Black metal should have stopped here. Welcome to Hell is... | Music / Reviews | Coagulopath

Welcome+To+Hell++CoverBlack metal should have stopped here. Welcome to Hell is nasty, vituperative, and evil, but lots of bands have copied its tricks over the years, usually without adding anything to them, and the result is one of metal’s more annoying subgenres. Welcome to Hell is a comedian delivering a punch-line. Modern black metal is that same comedian rambling on uselessly after he’s gotten his big laugh.

It has overdistorted guitars, a bass tone that sounds like a metal bat being destroyed by an angle grinder, and lyrics about satanism etc delivered in a self-conscious, humorous way. Venom don’t take themselves very seriously, unlike most of the bands they’ve inspired. All they do here is rock out and have fun.

Some bands have songwriting, but Venom has something more akin to songscribbling or songdoodling. None of them know a single damn thing about music, they’re all just making it up as they go along. As a result, they ignore a lot of common sense songwriting tricks. The title track begins with That Omnipresent Metal Riff (“Flash Rocking Man” by Accept, “Overnight Sensation” by Motorhead, “Fly to the Rainbow” by At Vance, “2 Minutes to Midnight” by Iron Maiden, “Midnight Chaser” by White Spirit, hundreds of others) and it sounds groovy and catchy rather than agitated, which makes the sudden resolution of the chorus feel a bit unearned. This kind of chorus is meant to dissipate tension, only here there’s no tension to dissipate – and it strikes the ear as odd. Yet, it’s an interesting effect. The way Conrad Lant and friends ignore the rulebook is part of the album’s appeal.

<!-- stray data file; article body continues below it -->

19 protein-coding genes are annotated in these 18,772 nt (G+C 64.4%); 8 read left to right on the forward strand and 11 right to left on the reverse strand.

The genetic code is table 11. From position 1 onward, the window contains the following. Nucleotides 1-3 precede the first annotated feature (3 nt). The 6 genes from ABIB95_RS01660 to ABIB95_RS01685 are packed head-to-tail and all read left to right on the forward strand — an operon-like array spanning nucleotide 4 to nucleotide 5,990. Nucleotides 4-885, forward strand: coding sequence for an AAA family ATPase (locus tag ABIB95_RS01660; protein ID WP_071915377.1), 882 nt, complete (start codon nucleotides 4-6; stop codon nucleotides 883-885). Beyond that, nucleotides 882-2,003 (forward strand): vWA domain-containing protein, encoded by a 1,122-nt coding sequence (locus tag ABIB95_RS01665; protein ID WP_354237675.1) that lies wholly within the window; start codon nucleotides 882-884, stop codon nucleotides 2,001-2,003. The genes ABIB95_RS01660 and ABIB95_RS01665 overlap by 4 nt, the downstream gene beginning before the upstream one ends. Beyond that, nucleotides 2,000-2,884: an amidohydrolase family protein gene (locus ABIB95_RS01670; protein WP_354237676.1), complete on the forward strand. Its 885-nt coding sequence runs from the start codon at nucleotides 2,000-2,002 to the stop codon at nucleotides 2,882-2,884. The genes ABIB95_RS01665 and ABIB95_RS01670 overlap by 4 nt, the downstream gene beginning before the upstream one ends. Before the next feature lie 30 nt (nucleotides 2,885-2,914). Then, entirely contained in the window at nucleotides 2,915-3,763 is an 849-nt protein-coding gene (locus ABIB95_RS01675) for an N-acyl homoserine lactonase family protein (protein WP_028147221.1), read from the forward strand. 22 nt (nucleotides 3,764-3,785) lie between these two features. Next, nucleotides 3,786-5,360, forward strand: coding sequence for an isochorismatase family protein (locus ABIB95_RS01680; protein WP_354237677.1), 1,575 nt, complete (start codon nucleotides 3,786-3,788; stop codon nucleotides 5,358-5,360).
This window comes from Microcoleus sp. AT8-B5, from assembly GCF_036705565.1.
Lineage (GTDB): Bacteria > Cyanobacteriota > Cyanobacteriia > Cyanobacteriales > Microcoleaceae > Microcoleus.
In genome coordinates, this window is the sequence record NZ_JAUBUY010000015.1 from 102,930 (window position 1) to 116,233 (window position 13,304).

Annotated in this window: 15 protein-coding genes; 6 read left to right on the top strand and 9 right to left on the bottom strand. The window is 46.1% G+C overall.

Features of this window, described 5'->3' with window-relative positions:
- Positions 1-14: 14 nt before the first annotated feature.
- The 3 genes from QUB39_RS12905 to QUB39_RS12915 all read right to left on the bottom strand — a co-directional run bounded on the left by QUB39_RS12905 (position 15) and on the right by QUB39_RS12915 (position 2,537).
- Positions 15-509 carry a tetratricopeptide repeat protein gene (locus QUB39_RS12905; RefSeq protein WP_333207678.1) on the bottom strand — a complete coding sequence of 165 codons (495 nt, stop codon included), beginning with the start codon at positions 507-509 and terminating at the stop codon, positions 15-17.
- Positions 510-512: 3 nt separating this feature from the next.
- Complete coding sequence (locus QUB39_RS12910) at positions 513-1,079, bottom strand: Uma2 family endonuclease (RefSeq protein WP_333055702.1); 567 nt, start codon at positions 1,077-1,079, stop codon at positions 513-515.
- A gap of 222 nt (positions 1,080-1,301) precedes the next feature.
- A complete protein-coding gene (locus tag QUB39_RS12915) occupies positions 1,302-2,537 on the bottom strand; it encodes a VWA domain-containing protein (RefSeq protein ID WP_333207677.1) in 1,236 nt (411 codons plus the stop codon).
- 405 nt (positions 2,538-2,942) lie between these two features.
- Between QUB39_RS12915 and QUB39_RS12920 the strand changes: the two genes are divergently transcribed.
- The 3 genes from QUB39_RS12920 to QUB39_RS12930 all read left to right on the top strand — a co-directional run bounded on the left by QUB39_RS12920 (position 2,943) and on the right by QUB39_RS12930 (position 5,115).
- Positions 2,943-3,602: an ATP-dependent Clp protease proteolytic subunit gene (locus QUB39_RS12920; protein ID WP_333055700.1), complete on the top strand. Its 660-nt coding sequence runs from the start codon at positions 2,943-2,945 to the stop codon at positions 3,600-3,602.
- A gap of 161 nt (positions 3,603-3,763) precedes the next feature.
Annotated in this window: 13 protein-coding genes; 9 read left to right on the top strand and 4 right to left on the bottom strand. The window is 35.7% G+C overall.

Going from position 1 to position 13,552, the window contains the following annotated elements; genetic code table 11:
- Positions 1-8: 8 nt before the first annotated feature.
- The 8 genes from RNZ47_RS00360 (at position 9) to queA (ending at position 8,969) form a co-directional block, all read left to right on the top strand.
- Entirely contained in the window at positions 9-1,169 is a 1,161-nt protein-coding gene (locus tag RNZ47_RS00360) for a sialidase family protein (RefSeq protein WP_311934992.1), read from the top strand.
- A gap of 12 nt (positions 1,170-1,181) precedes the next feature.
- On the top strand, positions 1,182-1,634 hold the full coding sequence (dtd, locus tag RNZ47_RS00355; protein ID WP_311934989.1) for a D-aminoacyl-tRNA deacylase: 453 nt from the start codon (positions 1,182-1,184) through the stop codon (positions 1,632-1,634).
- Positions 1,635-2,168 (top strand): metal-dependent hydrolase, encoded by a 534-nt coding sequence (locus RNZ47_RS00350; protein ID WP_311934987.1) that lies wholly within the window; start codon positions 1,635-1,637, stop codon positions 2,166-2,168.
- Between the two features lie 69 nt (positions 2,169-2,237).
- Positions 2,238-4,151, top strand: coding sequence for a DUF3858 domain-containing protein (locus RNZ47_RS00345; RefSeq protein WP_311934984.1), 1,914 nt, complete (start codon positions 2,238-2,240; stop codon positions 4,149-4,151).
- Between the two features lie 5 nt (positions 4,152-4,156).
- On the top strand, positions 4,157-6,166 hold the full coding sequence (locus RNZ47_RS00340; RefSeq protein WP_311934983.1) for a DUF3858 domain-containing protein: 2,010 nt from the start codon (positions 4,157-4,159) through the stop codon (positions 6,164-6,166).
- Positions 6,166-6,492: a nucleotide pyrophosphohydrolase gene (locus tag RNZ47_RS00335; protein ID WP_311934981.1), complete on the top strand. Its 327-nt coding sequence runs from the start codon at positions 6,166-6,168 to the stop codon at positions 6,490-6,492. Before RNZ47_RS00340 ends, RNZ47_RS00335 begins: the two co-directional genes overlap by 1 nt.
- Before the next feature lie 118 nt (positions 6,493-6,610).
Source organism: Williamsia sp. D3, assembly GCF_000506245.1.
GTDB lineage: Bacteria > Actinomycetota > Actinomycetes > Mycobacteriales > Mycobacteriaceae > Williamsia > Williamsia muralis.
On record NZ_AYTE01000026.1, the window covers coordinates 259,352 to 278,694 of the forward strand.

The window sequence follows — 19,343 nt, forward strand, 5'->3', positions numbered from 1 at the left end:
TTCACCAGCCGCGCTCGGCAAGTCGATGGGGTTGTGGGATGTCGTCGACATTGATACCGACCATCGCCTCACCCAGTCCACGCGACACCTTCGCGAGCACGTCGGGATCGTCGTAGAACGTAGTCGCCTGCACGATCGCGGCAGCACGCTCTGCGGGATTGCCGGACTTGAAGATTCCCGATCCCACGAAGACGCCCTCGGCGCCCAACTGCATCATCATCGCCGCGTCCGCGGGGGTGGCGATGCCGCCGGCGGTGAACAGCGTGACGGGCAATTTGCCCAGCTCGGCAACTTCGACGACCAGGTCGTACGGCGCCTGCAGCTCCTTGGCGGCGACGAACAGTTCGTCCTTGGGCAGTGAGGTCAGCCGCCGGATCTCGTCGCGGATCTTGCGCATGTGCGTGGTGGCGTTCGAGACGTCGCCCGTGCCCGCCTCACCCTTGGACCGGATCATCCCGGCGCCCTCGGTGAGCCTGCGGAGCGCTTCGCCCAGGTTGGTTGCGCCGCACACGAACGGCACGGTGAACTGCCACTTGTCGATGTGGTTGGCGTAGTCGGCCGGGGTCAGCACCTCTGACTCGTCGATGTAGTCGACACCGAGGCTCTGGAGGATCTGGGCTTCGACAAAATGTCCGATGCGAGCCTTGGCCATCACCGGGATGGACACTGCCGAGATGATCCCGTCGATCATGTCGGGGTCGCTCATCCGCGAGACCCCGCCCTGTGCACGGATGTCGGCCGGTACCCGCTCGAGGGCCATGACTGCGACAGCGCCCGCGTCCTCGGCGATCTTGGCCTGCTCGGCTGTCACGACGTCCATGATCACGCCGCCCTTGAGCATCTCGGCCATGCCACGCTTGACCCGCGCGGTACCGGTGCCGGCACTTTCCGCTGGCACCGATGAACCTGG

Most of the songs are constructed like punk rock: blisteringly fast, with as few riffs as possible, and a vocal performance that has energy and power to commend it. “One Thousand Days in Sodom” and “In League With Satan” break up the speed with an excruciating mid-tempo burn, but they are equally destructive and chaotic. Some of the songs don’t sound particularly memorable, but the impression Welcome to Hell leaves is of 39 minutes of unstoppable momentum. This album’s an irresistible force, so where’s an immovable object?

Welcome to Hell’s raw aesthetic might not have been intentional. The album was recorded in just three days, ostensibly as a demo, but the label made the decision to release it as an album, using a drawing of Conrad’s that had been used as a previous single cover.

But that too might be more power to Venom’s elbow, that they got an album out as quickly as they did. Venom’s 1981 release date is powerful cachet. A 1982 or 1983 release date would take them uncomfortably close to Slayer, and Sodom, to say nothing of Bathory (what would those bands have sounded like without Venom’s influence, though?)

Black metal is a self-loathing genre filled with people who take pride in making shitty music nobody likes and nobody listens to, but it wasn’t always this way, and Venom proves it.